In an email sent to staffers last week, Microsoft CEO Satya Nadella talked about restructuring the company to "streamline" and "simplify." Those reading between the lines were taking this to mean that layoffs were coming.
Looks like the doomsday predictors were right: The company announced today that it would be cutting 18,000 jobs in the next year as part of a restructuring. In other words, more than one in every 10 employees will get the boot. Those in departments that had overlapping functions at Nokia—which was recently acquired by Microsoft—are said to be most vulnerable, but those in marketing, engineering and software testing may also see pink slips.
No doubt employees there are nervous. But their best move—and yours, if you find yourself in a similar position—is to channel that anxious energy into getting prepared in case you are asked to vacate your office quickly.
What the Microsofties should be doing:
1) Getting familiar with their company’s exit policy. Most companies post their severance policy in the company handbook or on the intranet. The Microsofties should review this so they have an idea of what they are entitled to should the worst come to pass. Looks like execs at least get a pretty nice package, though they're constrained from working for a competitor for the next 12 months.
2) Protecting their personal data. Of course, client information, project documents, and any other intellectual property belongs to the employer. But many employees blur the lines by using their professional email and/or work phone number for personal bank and credit card accounts, social media profiles, or other non-professional parts of their lives. Microsofties should change over any accounts to their personal email address and phone number so that they don’t disrupt access if that contact information is no longer valid.
3) Collecting contact information from colleagues and supporters. Employees will want to maintain their networks if they leave. So they should make sure they have emails and phone numbers for the people they want to keep in touch with—colleagues, vendors, consultants, direct reports, senior management. They should move this info to their personal Outlook (if continued use of that Microsoft program won't be too painful for you!) or personal cell phone. You will have to return company equipment if you’re laid off, so don’t leave your contacts behind too.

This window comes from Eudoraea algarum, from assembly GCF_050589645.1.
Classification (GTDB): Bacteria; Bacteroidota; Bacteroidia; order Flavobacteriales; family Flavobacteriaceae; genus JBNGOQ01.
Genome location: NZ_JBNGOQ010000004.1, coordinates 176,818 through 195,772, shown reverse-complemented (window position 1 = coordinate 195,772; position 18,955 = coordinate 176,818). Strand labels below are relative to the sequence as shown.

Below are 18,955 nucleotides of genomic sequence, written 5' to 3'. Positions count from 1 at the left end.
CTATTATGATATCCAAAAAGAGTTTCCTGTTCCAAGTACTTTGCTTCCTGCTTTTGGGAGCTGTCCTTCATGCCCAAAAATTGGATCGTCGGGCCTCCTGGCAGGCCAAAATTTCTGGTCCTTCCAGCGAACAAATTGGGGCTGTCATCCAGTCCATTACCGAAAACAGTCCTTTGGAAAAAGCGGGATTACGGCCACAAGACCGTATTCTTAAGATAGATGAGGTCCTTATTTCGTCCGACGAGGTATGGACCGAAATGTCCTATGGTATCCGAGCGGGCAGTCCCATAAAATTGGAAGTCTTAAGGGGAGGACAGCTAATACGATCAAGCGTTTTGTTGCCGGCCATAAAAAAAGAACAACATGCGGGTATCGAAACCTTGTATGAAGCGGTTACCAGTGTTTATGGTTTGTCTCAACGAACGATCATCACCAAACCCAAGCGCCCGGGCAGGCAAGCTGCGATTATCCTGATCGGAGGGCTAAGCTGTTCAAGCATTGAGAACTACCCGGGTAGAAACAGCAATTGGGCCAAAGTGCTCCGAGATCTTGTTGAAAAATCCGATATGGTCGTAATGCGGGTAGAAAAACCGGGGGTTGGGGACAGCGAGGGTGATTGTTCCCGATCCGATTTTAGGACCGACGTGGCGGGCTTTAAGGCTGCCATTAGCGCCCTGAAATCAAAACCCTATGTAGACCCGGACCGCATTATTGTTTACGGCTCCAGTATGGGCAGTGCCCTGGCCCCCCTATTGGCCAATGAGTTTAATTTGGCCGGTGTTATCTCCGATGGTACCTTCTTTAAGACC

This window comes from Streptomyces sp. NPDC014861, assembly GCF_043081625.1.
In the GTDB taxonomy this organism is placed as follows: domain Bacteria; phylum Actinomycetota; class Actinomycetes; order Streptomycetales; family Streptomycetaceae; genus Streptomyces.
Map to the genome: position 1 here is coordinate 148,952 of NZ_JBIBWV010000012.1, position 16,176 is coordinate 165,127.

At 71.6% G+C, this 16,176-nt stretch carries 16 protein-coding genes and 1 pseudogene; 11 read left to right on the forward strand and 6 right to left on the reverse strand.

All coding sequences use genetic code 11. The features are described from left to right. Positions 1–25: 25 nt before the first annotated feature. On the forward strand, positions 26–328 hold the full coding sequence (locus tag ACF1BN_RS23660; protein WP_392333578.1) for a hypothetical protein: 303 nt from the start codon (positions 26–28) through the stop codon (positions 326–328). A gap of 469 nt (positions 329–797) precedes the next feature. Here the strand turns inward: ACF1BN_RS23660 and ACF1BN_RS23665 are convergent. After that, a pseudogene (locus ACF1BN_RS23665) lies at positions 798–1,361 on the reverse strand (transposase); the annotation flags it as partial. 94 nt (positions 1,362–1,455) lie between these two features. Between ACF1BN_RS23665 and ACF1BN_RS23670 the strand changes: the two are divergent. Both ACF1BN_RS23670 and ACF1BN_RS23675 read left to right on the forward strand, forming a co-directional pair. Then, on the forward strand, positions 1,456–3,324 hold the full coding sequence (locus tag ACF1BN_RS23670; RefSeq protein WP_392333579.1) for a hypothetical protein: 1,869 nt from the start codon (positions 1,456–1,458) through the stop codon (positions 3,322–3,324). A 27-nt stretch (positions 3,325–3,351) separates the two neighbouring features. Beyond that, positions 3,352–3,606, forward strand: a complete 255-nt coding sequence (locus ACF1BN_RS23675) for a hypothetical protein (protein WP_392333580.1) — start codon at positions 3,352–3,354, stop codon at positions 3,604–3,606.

4) Updating their resumes and online profiles. While their latest projects and accomplishments are still fresh in their minds—and they can refer to supporting documents as needed—the Microsofties should be updating their resumes in (ugh) Word and on LinkedIn. This way, if they're laid off, they are ready to start their job search immediately. Lucky for them, 70% of managers at tech firms anticipate doing more hiring in the next six months, according to Dice.
5) Continuing to drink the Microsoft Kool-Aid. Remember, just because you hear rumors of layoffs does not mean they will happen soon or affect you. Therefore, the Microsofties should continue to work hard even while they prepare for a worst-case scenario. That means maintaining a positive attitude despite any negative talk in the company spa (yep, that's a real thing). Maintaining high performance standards even if colleagues decide to give up. Remaining professional so that they position themselves for continued career advancement at the company or elsewhere.
Continued strong performance under tough conditions may be the tipping point that convinces the decision-makers to keep you on. Even if it doesn’t, you ensure a strong reference because you continued to do your job.
Caroline Ceniza-Levine is co-founder of SixFigureStart®career coaching. She has worked with professionals from American Express, Condé Nast, Gilt, Goldman Sachs, Google, McKinsey, and other leading firms. She’s also a stand-up comic. This column will appear weekly.
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